You know how you go through a roller coaster ride, and then you get off, and your head is spinning? That’s how I’ve been feeling after the past year.
In the past year, my role has changed dramatically at work, and my responsibilities as a manager have grown exponentially. Sometimes I feel like I’ve learned enough to have gone through an MBA program… twice.
You build on failure. You use it as a stepping stone. Close the door on the past. You don’t try to forget the mistakes, but you don’t dwell on it. You don’t let it have any of your energy, or any of your time, or any of your space.
I’ve made mistakes. A lot of mistakes. And sometimes I feel like I don’t want to make any more mistakes. But mistakes give us an opportunity to learn.
I’ve learned a lot about business, management and running a team. Some lessons are universal — things I wish I had learned a LONG, LONG time ago. I thought I’d share the five things I learned in the past year.
Here’s advice from me to you
1. Decide quickly, but be able to back it up with sound reasoning
You don’t have to agree with everything. You SHOULD be able to make sound decisions even when others disagree. But you should also be able to back it up. Think through your decision:
- How strongly do I feel about this, and am I committed?
- Who does it affect?
- Am I making this decision emotionally or objectively?
- What evidence do I have that this will succeed?
- What are the risks?
I tend to make snap decisions before thinking them all the way through. Sometimes the decision came later than it should have. In some cases, this got me in trouble. For example, this year, I decided to end our relationship with a client.
I should have made the decision long before I actually did. Our relationship with the client had started off positively, but within a few months the client stopped paying us on time. The relationship deteriorated from there. After six months and excuse after excuse about why we hadn’t been paid, I decided it was time to end the relationship.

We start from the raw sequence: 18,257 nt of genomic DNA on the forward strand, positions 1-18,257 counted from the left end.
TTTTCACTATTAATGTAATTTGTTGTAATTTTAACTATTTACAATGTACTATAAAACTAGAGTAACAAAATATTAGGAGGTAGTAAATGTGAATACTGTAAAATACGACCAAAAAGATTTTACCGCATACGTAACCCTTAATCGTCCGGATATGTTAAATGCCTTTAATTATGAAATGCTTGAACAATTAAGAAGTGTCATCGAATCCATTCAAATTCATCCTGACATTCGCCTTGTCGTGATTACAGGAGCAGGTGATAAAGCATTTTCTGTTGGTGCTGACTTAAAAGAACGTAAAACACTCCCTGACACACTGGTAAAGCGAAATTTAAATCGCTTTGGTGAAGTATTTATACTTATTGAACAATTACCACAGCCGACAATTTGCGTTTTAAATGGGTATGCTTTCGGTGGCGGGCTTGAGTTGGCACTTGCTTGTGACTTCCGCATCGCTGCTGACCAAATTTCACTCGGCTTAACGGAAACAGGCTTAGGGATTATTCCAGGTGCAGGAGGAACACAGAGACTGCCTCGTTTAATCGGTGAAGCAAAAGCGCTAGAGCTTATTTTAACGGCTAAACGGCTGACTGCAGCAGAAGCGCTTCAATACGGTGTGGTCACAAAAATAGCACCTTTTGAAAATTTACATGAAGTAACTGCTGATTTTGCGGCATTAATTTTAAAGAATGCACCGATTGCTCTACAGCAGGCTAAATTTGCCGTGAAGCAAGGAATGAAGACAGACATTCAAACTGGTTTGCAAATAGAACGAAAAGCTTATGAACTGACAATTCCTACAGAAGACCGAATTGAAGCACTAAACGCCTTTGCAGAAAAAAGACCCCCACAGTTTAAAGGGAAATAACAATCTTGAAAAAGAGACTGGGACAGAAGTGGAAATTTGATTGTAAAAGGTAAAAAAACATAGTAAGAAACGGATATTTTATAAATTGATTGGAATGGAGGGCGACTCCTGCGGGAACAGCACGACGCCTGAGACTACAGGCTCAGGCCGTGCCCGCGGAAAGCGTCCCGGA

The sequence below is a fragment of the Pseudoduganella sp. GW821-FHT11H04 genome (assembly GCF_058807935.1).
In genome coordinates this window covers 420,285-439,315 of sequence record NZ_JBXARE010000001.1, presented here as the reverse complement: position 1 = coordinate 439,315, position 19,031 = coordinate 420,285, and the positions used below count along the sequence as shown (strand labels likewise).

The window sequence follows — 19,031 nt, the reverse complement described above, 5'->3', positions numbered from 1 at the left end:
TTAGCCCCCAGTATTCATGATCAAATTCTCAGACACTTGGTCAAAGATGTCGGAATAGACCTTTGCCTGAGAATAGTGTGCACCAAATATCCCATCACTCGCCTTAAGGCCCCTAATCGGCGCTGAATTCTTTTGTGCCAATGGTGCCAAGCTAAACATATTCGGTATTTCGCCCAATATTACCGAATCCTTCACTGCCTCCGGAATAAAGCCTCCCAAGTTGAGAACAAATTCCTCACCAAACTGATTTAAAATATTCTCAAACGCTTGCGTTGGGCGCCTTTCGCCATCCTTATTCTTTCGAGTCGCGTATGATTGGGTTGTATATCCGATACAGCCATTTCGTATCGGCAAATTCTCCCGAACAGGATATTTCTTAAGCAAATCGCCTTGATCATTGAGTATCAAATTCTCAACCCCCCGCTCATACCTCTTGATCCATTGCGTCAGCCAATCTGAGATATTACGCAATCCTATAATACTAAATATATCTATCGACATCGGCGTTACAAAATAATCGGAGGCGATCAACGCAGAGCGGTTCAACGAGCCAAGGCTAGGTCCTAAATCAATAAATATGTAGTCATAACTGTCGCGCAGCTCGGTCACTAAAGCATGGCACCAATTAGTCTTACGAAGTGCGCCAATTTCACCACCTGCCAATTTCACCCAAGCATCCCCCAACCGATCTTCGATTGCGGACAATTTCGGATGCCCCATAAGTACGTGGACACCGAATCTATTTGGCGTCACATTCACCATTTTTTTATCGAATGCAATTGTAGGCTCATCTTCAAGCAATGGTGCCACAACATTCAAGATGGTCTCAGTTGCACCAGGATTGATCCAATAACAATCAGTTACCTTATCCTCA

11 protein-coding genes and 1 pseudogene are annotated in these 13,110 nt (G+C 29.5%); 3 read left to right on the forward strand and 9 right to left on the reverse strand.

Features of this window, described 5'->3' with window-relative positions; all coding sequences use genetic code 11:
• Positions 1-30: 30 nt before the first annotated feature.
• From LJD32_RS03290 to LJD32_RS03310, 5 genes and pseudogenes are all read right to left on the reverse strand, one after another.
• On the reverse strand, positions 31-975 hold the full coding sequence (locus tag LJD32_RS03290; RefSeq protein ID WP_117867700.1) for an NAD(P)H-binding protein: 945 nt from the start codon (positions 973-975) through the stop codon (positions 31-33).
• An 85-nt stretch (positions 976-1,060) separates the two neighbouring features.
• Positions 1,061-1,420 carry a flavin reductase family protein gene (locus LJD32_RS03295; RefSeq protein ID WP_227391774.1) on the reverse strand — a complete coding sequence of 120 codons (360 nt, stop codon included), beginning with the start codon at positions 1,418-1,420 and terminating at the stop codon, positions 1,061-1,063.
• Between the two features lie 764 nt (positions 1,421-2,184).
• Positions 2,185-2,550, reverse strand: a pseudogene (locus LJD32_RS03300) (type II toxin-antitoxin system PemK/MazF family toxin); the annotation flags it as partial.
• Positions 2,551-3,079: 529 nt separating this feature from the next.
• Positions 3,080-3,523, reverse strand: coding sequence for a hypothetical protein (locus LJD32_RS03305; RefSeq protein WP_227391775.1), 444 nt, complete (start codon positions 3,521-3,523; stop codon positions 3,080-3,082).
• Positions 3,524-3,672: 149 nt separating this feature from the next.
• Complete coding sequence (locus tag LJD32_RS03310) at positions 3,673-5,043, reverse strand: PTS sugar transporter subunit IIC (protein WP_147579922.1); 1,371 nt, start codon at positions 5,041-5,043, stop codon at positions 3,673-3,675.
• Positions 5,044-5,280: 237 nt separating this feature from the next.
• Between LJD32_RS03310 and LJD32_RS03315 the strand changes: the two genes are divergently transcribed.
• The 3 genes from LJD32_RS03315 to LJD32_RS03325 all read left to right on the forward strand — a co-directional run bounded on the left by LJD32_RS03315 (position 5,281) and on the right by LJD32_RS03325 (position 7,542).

My decision did not go over well, and I spent the next month speaking to the client through our attorney.
Yeah, fun stuff.
I don’t regret the decision I made, but I do regret how long it took me to make it. It’s not a good idea to sit on a decision regarding clients, employment matters, money or product ideas. I’m not saying you should make decisions lightly. Rather — quickly gather the information you need so you can make a decision. The longer you wait, the worse it could get.
2. Delivery matters
If I could name just one thing I learned from my business coach, it would be to careful in how you present yourself. His advice to me was to stay positive, when things seem dark.
“Just say, ‘It’s all good!'”
I remember when my general manager at KVUE would deliver news that was not always so positive. She was frank, but also tempered that with something positive and encouraging.
I made the mistake of being too transparent without thinking about how I delivered the news. I saw how it demoralized my team.
How I project myself and the business to the team and the world can impact morale and decisions about whether to do business with me. I found my team is most productive when they feel excited about the work and our prospects. That doesn’t mean transparency isn’t important, but a strong and positive leader sets the tone for the company.